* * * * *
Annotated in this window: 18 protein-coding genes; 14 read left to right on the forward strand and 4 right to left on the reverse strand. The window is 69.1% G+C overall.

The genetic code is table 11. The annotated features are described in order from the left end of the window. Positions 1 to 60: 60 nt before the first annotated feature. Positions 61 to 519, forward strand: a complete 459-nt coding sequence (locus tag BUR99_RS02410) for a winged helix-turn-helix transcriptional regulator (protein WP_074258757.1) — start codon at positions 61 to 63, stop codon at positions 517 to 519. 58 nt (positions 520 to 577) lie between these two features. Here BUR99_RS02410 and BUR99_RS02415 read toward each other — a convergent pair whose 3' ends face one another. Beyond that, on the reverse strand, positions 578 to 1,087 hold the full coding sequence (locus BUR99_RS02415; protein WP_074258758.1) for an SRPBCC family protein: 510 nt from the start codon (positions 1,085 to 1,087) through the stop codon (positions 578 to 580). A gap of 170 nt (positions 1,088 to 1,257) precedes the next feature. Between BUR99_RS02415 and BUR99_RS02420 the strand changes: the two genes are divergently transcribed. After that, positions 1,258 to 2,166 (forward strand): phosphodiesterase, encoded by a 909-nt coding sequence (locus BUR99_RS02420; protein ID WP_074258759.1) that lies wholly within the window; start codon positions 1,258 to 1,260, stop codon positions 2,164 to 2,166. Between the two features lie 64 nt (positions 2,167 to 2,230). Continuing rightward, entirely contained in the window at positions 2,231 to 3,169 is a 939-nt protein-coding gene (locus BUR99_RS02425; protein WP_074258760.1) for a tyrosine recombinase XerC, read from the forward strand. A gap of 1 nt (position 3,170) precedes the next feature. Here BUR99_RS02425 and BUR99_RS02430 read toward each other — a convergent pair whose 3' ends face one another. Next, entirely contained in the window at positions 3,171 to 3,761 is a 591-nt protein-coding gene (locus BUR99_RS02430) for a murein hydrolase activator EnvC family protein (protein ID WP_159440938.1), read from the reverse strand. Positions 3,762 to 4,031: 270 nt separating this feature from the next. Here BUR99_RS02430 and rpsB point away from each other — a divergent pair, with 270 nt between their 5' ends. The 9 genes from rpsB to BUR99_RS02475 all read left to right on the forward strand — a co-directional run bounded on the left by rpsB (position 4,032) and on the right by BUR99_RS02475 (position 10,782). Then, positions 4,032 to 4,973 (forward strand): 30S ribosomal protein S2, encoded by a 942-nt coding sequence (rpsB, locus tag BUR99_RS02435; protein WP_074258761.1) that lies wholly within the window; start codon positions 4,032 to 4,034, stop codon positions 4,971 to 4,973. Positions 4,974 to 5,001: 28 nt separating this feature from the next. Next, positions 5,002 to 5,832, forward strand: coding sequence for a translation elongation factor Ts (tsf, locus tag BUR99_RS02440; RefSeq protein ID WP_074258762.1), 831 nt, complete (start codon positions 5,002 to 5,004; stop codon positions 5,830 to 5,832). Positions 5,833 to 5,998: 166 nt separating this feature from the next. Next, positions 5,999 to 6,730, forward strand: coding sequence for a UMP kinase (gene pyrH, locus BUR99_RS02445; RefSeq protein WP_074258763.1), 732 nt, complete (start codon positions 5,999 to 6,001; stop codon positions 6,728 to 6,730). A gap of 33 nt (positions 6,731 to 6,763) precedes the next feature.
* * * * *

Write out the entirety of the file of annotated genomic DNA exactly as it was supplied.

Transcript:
Annotated in this window: 18 protein-coding genes; 14 read left to right on the forward strand and 4 right to left on the reverse strand. The window is 69.1% G+C overall.

The genetic code is table 11. The annotated features are described in order from the left end of the window. Positions 1 to 60: 60 nt before the first annotated feature. Positions 61 to 519, forward strand: a complete 459-nt coding sequence (locus tag BUR99_RS02410) for a winged helix-turn-helix transcriptional regulator (protein WP_074258757.1) — start codon at positions 61 to 63, stop codon at positions 517 to 519. 58 nt (positions 520 to 577) lie between these two features. Here BUR99_RS02410 and BUR99_RS02415 read toward each other — a convergent pair whose 3' ends face one another. Beyond that, on the reverse strand, positions 578 to 1,087 hold the full coding sequence (locus BUR99_RS02415; protein WP_074258758.1) for an SRPBCC family protein: 510 nt from the start codon (positions 1,085 to 1,087) through the stop codon (positions 578 to 580). A gap of 170 nt (positions 1,088 to 1,257) precedes the next feature. Between BUR99_RS02415 and BUR99_RS02420 the strand changes: the two genes are divergently transcribed. After that, positions 1,258 to 2,166 (forward strand): phosphodiesterase, encoded by a 909-nt coding sequence (locus BUR99_RS02420; protein ID WP_074258759.1) that lies wholly within the window; start codon positions 1,258 to 1,260, stop codon positions 2,164 to 2,166. Between the two features lie 64 nt (positions 2,167 to 2,230). Continuing rightward, entirely contained in the window at positions 2,231 to 3,169 is a 939-nt protein-coding gene (locus BUR99_RS02425; protein WP_074258760.1) for a tyrosine recombinase XerC, read from the forward strand. A gap of 1 nt (position 3,170) precedes the next feature. Here BUR99_RS02425 and BUR99_RS02430 read toward each other — a convergent pair whose 3' ends face one another. Next, entirely contained in the window at positions 3,171 to 3,761 is a 591-nt protein-coding gene (locus BUR99_RS02430) for a murein hydrolase activator EnvC family protein (protein ID WP_159440938.1), read from the reverse strand. Positions 3,762 to 4,031: 270 nt separating this feature from the next. Here BUR99_RS02430 and rpsB point away from each other — a divergent pair, with 270 nt between their 5' ends. The 9 genes from rpsB to BUR99_RS02475 all read left to right on the forward strand — a co-directional run bounded on the left by rpsB (position 4,032) and on the right by BUR99_RS02475 (position 10,782). Then, positions 4,032 to 4,973 (forward strand): 30S ribosomal protein S2, encoded by a 942-nt coding sequence (rpsB, locus tag BUR99_RS02435; protein WP_074258761.1) that lies wholly within the window; start codon positions 4,032 to 4,034, stop codon positions 4,971 to 4,973. Positions 4,974 to 5,001: 28 nt separating this feature from the next. Next, positions 5,002 to 5,832, forward strand: coding sequence for a translation elongation factor Ts (tsf, locus tag BUR99_RS02440; RefSeq protein ID WP_074258762.1), 831 nt, complete (start codon positions 5,002 to 5,004; stop codon positions 5,830 to 5,832). Positions 5,833 to 5,998: 166 nt separating this feature from the next. Next, positions 5,999 to 6,730, forward strand: coding sequence for a UMP kinase (gene pyrH, locus BUR99_RS02445; RefSeq protein WP_074258763.1), 732 nt, complete (start codon positions 5,999 to 6,001; stop codon positions 6,728 to 6,730). A gap of 33 nt (positions 6,731 to 6,763) precedes the next feature.